A load of pretty heavy psych’s been accumulating over the last few weeks: new albums from Major Stars (what an amazing guitarist Wayne Rogers is); from both Wooden Shjips and Ripley’s other project, Moon Duo; a cool new (to me, at least) band on No Quarter called Coconuts.
First off, though, I really should write about “Pass It On…” by Carlton Melton. I alluded to this Northern Californian band back in December, when I was tipped off about their MySpace. As far as I can tell, this is the Mendocino band’s second album, following their “Live At Point Arena” album – recorded in a geodesic dome, mythically, in a remote coastal town where I stayed with friends a good decade ago.
“Pass It On…” currently comes from Mid-To-Late Records, with the vinyl in a shade of brown that purportedly matches the local redwoods, but looks more like shit to me. No matter: this is intense, sweet, headnodding psych, opening with a fabulous cover of Pink Floyd’s “When You’re In” that reminds me a little of Mudhoney’s Spacemen 3 appropriations. It’s fairly monolithic, but with a dronier, headier intensity than the Sabbath-indebted lurchers that usually get called stoner rock.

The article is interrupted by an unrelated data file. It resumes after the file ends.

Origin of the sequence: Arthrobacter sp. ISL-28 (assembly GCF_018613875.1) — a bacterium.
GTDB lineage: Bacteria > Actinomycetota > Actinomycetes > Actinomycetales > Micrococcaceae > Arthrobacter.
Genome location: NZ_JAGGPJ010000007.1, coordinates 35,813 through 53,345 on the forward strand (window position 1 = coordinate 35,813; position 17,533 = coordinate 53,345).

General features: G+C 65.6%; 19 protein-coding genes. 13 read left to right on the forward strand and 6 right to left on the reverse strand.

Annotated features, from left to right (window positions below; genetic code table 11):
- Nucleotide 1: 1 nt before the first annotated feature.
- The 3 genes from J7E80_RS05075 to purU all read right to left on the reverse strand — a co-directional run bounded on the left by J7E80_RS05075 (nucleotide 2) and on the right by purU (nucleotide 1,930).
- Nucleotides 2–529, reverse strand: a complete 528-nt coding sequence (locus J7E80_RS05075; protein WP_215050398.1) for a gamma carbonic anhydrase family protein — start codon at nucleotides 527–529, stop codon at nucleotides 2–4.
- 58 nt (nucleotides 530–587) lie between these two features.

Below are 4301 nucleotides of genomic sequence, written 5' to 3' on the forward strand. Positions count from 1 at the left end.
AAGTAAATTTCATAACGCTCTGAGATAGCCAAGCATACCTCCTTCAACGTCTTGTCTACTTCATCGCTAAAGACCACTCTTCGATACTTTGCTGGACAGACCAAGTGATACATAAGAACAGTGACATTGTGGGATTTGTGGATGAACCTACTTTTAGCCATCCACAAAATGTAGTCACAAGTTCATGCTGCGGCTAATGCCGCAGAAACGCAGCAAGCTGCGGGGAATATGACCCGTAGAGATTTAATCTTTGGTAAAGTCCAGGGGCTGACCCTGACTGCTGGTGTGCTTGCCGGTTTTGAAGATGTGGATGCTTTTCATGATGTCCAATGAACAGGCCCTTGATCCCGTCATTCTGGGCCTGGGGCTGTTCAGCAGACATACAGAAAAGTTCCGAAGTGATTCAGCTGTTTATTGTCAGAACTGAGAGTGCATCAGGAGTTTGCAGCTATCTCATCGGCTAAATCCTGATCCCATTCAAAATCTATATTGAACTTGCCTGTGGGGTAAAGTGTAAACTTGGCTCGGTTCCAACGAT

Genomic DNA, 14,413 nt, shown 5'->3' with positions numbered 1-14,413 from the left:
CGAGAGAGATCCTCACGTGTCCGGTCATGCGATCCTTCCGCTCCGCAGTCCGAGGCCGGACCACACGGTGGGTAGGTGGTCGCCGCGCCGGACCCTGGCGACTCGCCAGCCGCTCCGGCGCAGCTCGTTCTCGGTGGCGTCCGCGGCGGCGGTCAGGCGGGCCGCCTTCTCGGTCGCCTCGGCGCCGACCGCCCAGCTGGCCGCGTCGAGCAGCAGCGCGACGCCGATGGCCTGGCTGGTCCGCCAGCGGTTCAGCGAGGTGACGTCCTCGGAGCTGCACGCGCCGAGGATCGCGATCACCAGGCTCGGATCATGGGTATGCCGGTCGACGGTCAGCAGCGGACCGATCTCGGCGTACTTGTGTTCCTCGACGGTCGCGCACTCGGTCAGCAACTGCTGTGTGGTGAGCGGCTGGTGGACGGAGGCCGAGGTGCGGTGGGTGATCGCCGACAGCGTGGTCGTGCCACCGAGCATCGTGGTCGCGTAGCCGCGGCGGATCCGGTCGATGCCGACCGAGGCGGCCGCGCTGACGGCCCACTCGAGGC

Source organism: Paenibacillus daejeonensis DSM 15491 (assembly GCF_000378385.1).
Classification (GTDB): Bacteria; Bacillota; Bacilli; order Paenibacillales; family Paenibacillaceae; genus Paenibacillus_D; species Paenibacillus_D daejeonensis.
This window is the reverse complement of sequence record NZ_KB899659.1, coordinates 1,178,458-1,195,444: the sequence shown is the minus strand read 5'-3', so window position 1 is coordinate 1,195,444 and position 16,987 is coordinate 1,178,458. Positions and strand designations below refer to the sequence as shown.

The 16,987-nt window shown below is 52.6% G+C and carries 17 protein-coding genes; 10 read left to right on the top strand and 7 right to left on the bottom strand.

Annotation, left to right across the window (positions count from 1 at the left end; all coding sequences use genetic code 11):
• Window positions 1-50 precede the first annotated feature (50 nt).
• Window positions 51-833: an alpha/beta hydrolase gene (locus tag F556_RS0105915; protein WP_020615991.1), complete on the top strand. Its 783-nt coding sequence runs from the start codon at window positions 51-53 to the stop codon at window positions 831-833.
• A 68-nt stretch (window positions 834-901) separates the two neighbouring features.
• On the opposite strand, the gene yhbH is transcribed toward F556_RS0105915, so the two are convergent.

After that, Carlton Melton drift off, appealingly: “Found Children” roughly resembles one of the more ambient tracks from “Neu! 75” recalibrated by a rock band who maybe learned their dirge chops from the Stooges’ “We Will Fall”. “Digging In (Fucking Funky Shite)”, meanwhile, is another great example of the band’s key strength, sustaining a meditative, groggy state just on the cusp of freak-out. Some of you might like it…
Especially those of you who already are keen on the New York band, White Hills, further masters of the sort of enjoyably turgid, alternately trudging, surging and cycling psych that habitually gets compared with Hawkwind. Cope’s been all over this lot for a while now, and their latest self-titled album on Thrill Jockey kicks off with a tremendous spacerocker called “Dead”, which stands comparison with Loop (quite a big influence on a bunch of American bands these days, it seems, Wooden Shjips being very much on that trip).
For all the cosmic vibes, there’s a grungy, punkish feel to White Hills, which gives dead-eyed seethers like “Three Quarters” an edginess far removed from hippy reverie. See what you think – www.myspace.com/whitehills – and I’ll get round to Major Stars and the Shjips/Moon Duo stuff sometime next week.